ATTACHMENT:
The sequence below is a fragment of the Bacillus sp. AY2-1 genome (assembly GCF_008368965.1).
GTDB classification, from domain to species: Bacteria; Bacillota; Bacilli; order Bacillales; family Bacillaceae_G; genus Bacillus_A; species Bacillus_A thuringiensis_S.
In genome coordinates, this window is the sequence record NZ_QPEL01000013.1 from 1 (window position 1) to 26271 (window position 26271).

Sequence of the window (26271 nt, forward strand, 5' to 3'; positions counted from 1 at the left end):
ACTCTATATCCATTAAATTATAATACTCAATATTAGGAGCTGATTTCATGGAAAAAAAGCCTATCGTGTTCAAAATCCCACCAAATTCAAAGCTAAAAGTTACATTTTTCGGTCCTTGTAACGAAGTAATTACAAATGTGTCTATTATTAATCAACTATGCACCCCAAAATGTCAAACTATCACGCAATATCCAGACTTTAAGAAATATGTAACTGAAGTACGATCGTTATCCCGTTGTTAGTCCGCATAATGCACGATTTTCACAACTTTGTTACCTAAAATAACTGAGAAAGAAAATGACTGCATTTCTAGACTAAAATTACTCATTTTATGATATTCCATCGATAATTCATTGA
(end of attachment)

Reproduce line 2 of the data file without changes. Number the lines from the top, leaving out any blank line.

GTDB classification, from domain to species: Bacteria; Bacillota; Bacilli; order Bacillales; family Bacillaceae_G; genus Bacillus_A; species Bacillus_A thuringiensis_S.